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Discrediting Three Major Arguments Against High Speed Rail


Discrediting Three Major Arguments Against High Speed Rail

A Metrolink train approaches Pomona Station.

Christopher MacKechnie

Discrediting Three Major Arguments Against High Speed Rail

Let's face it - as I write this in February 2012 I look back on 2011 and I see a horrible year for high speed rail. The nation's most viable high speed rail project, a line in central Florida, was cancelled by the state governor despite clear evidence that the line would have been profitable. The Wisconsin governor cancelled federal money for state rail improvements, a gesture that benefited the state I live in - California - at the expense of Wisconsin residents. In November 2011 the California State High Speed Rail Authority put out a business plan that was widely panned for several things, including a gigantic increase in the projected cost to $98 billion. Republican state legislators in California are even preparing a bill to hold a referendum as to whether the project should be completely eliminated. Other high speed rail projects in the United States seem to be either dead in the water or at best have resulted in some minimal speed improvements for existing trains. But despite all these developments I still believe in the idea, and I think you should too. Here are three arguments that opponents often make to discredit the idea, and why I believe them to be false.

  1. Nobody is going to ride it because right now it's so easy to fly from southern to northern California and/or drive.
    This argument is in some ways the most ridiculous. It is not being built to serve the transportation needs of today's travelers, it is being built to serve the transportation needs of the travelers years from now. As I write this in February 2012 the United States is experiencing its highest average gas prices for this time of year in history - and in some states gasoline is predicted to hit $5. The "easy" drive across state is only going to get more expensive. And for those of you who think it is easy to fly, one acronym: TSA. And one hyphenated word: pat-down. Do any of you really believe the TSA's zeal to catch non-existent terrorist hijackers will ease off in the future? It stands to reason that every passing year will feature yet another high-tech device to zap travelers at the airport with unwanted radiation or human contact.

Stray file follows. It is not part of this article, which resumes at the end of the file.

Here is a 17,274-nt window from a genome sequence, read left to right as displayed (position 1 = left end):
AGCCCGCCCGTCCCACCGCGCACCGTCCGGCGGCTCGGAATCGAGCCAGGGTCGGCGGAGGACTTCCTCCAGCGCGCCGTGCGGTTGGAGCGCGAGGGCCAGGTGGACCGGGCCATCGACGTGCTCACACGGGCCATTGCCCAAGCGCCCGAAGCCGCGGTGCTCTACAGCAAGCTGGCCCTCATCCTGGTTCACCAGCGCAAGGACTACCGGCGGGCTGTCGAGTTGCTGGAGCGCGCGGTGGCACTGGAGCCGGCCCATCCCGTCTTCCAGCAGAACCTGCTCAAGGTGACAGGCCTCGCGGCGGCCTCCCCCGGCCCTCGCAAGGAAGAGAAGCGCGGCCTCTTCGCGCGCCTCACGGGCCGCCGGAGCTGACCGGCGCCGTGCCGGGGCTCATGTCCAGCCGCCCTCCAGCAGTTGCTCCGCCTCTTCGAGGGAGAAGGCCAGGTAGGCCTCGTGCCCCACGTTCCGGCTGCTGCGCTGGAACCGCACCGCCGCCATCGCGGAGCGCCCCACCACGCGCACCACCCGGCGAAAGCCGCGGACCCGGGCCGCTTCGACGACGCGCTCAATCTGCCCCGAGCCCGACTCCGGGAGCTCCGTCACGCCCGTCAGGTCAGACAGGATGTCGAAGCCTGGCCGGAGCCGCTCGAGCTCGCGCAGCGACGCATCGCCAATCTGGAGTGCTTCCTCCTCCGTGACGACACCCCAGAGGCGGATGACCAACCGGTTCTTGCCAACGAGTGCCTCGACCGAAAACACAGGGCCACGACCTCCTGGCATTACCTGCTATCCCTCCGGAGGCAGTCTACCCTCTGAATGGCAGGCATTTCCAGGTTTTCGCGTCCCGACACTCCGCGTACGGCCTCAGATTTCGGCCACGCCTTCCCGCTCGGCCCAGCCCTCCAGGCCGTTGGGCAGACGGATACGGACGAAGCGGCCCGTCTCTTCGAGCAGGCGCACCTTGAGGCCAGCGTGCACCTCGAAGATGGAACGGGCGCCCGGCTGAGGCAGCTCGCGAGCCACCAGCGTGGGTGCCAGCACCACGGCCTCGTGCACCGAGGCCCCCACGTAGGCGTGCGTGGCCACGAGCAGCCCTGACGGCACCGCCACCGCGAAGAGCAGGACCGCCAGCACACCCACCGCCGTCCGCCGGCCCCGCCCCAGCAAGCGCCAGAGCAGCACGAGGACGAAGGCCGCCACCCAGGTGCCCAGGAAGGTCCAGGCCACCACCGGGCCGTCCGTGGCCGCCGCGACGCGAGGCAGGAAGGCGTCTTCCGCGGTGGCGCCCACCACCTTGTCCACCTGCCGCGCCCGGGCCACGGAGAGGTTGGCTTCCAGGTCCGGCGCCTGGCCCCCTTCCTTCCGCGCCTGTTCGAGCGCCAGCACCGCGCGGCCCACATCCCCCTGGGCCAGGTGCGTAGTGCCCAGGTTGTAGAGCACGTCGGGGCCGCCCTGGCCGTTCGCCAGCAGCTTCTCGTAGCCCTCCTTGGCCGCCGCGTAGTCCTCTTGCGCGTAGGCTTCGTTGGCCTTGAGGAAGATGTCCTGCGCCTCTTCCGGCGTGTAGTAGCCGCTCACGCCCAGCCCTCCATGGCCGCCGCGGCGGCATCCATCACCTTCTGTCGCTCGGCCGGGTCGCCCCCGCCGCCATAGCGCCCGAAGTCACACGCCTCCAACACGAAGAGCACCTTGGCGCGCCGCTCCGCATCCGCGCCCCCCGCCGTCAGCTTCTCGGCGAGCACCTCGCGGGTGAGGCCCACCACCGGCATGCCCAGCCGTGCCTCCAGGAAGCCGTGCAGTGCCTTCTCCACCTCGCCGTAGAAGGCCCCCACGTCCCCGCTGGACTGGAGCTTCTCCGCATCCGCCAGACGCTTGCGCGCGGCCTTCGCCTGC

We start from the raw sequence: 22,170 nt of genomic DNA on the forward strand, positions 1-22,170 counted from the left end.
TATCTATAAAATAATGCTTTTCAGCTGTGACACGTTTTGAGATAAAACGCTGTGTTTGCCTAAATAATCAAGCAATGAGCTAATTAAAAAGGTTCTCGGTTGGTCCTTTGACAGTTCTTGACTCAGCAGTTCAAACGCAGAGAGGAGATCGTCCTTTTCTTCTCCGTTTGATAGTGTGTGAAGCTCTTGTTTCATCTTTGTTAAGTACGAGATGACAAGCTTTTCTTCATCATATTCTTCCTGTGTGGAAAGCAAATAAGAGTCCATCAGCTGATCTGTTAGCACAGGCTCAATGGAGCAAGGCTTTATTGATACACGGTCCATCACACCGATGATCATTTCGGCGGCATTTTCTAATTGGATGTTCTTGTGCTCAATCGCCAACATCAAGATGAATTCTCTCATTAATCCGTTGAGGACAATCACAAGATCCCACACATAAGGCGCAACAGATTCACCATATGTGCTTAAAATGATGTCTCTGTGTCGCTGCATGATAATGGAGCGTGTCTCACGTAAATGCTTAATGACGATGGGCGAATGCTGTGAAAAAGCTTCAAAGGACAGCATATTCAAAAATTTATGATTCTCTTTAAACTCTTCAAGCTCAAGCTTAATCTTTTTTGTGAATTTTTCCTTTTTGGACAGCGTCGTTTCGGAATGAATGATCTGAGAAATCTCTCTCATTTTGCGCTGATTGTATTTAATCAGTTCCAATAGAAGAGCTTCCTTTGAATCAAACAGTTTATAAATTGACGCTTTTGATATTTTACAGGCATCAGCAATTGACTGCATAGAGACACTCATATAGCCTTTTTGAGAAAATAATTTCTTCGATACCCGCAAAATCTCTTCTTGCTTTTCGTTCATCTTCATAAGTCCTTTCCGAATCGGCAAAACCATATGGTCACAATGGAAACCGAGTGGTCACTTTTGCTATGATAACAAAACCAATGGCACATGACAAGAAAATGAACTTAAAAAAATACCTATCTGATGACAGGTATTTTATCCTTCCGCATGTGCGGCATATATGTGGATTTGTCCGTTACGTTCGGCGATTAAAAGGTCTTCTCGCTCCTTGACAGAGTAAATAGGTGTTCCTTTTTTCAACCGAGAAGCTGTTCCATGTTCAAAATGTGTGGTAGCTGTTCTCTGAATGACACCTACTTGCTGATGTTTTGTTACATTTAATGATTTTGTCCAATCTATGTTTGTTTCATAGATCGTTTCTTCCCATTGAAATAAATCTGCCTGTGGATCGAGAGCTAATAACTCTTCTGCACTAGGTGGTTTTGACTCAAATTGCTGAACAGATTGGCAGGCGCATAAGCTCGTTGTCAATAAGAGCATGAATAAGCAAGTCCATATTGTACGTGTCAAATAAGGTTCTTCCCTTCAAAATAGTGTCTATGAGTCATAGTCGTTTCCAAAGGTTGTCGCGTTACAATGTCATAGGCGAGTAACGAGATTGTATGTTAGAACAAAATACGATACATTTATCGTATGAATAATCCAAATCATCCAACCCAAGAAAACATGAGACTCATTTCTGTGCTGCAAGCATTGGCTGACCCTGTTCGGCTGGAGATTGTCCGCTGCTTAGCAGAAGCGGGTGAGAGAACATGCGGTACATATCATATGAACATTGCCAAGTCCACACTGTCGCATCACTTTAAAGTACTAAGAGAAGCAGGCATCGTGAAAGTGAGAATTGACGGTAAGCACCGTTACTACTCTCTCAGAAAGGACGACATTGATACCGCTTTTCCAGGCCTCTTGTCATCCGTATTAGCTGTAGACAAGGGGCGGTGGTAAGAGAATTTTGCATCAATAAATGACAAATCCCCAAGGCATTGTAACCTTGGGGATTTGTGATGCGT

2. The $98 billion price tag is ridiculous and the state cannot afford it.
    First of all, note that this price tag is not an annual total, it is a total for the entirety of the project, which may not be fully completed until 2040. On an annual basis, the price tag becomes more like $3 billion - which I believe is more manageable. Overall, the price tag is only equal to 23% of the total amount of money Caltrans - the state transportation department - is going to spend in this period. The vast majority of transportation projects Caltrans funds are highway projects. To me, it does not sound unreasonable to expect that your state transportation department spend 23% of its annual funding on something besides highways.

  3. Where they are going to build it (initially from the Fresno area to the Bakersfield area) is a train to nowhere.
    First of all, the California High Speed Rail Authority has no choice in the matter - federal law is making them build the first phase in the Central Valley because the federal funds need to be spent within a certain timeframe. Second of all, nobody expects the first segment to form a complete rail line. The high speed rail authority thinks of the first operating segment as either from Bakersfield north to the Bay Area or from Fresno south to the Los Angeles area. Third, because this is a new technology it is important that the first stretch be built in an area where construction will be relatively fast and easy. Finishing construction and opening the line will not only demonstrate that high speed rail is feasible in the United States, but seeing high speed rail in action is likely to move public opinion in favor of high speed rail. After all, it will probably be hard to resist the excitement of seeing trains operating at such a high speed.

There still may be personal reasons why you may not like high-speed rail - perhaps your house is right across the street from the proposed track location and the noise the trains will cause. Even in such a case, however, perhaps your grumpiness will be eased by the possibility of an increase in your property value . For the rest of us, may we be gracious enough in 2040 to buy our esteemed high-speed rail opponents a drink in the first-class bar on our 2 hour 40 minute train ride from Los Angeles to San Francisco. Magnanimity is surely classier than "I told you so".

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